AOL last week finally opened its hugely popular AIM chat network to multi-client third-party access. The SDK had been partially open to developers, but with restrictions against using it with multi-network IM clients. In the past, developers behind popular chat applications like Trillian and Adium have had to reverse engineer or otherwise hack their way around using the AIM network.
OpenAim includes a variety of previously unavailable features and tools, like increased access to OSCAR, AIM’s key protocol, and APIs for mobile application development. In exchange for the access, AOL will require developers to commit to two of five possible features in their clients, such as a display ad, or launching the AIM Dashboard as the app’s launch start page.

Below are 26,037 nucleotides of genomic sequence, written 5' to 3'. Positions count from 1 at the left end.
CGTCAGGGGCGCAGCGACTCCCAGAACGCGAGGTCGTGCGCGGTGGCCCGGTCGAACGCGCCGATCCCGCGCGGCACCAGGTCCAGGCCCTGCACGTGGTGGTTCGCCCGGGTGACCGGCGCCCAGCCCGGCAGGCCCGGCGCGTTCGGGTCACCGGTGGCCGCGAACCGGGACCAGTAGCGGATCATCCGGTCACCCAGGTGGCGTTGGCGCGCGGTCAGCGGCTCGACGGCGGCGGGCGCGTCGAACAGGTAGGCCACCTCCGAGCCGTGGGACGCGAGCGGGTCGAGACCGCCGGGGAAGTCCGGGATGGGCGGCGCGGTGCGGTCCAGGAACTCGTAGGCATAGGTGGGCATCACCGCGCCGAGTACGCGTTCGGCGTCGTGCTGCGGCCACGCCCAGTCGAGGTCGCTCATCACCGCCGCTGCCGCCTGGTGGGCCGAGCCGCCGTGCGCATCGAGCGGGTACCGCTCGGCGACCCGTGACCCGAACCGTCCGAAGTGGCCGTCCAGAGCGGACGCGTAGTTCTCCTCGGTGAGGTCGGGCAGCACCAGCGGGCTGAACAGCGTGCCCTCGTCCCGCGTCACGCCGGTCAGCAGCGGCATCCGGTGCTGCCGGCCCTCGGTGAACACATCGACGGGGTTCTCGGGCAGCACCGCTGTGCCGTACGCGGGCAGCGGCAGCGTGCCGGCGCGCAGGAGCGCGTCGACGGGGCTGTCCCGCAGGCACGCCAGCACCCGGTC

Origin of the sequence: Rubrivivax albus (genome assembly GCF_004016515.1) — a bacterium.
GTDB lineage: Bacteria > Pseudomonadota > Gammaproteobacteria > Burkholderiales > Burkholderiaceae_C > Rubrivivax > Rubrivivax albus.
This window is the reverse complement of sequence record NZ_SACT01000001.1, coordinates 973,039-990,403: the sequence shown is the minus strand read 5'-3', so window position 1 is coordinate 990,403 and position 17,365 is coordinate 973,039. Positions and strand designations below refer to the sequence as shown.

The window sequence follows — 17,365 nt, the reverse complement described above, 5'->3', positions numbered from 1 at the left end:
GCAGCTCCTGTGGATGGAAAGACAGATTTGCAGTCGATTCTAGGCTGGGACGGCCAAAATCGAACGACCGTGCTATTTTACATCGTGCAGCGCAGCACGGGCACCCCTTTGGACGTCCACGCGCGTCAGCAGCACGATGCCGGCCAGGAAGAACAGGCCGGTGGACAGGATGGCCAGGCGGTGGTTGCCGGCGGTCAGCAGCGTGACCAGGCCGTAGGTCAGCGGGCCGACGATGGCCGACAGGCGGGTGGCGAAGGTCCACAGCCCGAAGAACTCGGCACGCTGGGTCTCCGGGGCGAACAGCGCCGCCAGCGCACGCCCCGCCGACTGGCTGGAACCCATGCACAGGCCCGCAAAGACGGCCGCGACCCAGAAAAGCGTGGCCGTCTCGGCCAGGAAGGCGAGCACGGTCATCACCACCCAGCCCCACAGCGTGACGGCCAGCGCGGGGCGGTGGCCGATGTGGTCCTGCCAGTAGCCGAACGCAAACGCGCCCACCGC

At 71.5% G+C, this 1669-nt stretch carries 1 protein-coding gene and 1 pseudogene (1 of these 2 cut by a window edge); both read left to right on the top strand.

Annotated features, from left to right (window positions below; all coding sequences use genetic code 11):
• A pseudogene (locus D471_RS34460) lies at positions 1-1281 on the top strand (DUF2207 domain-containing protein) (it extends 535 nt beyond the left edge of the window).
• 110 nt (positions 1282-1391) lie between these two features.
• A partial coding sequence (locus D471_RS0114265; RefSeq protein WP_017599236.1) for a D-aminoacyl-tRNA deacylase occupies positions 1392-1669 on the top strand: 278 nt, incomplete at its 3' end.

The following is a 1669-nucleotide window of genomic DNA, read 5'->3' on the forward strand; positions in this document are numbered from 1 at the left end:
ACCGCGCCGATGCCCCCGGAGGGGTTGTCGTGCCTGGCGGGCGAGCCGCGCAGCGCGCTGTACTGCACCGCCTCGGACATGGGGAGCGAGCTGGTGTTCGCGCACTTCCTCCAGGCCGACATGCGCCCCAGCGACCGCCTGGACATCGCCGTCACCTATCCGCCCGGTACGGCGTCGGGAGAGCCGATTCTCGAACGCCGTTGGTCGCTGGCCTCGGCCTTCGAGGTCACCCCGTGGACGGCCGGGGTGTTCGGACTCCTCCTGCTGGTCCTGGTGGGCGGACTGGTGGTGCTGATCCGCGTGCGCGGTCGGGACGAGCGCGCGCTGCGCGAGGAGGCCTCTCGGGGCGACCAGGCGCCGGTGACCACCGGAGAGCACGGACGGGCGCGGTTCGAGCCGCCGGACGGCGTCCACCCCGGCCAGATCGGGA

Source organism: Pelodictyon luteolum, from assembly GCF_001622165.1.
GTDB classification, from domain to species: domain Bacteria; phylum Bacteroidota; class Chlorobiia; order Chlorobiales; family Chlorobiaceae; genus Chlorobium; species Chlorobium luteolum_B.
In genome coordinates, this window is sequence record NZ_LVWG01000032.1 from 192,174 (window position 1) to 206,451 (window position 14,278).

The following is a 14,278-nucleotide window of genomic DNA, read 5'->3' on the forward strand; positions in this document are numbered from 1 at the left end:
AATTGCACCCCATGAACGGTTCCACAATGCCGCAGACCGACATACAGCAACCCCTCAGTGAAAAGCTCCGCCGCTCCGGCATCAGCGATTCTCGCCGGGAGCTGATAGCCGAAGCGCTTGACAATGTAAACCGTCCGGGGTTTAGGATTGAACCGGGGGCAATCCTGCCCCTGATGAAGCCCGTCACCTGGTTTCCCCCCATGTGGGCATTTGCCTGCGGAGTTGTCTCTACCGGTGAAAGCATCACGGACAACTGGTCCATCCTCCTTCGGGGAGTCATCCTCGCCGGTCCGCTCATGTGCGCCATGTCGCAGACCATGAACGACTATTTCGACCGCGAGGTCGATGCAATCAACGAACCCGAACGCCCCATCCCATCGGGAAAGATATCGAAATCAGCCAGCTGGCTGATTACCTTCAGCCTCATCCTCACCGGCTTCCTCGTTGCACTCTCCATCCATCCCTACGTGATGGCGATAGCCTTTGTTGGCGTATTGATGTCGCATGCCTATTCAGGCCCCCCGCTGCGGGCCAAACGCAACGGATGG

There is a hitch, however, for the open source chat projects, like Adium. The OpenAIM license is incompatible with the license that allows developers to share and distribute Adium freely. OpenAIM requires its use to be non-transferable. Although the libraries and features would be off-limits, the release is still beneficial for open source developers because of its increased access to documentation on the OSCAR protocol.
Five amazing, clean technologies that will set us free, in this month's energy-focused issue. Also: how to build a better bomb detector, the robotic toys that are raising your children, a human catapult, the world's smallest arcade, and much more.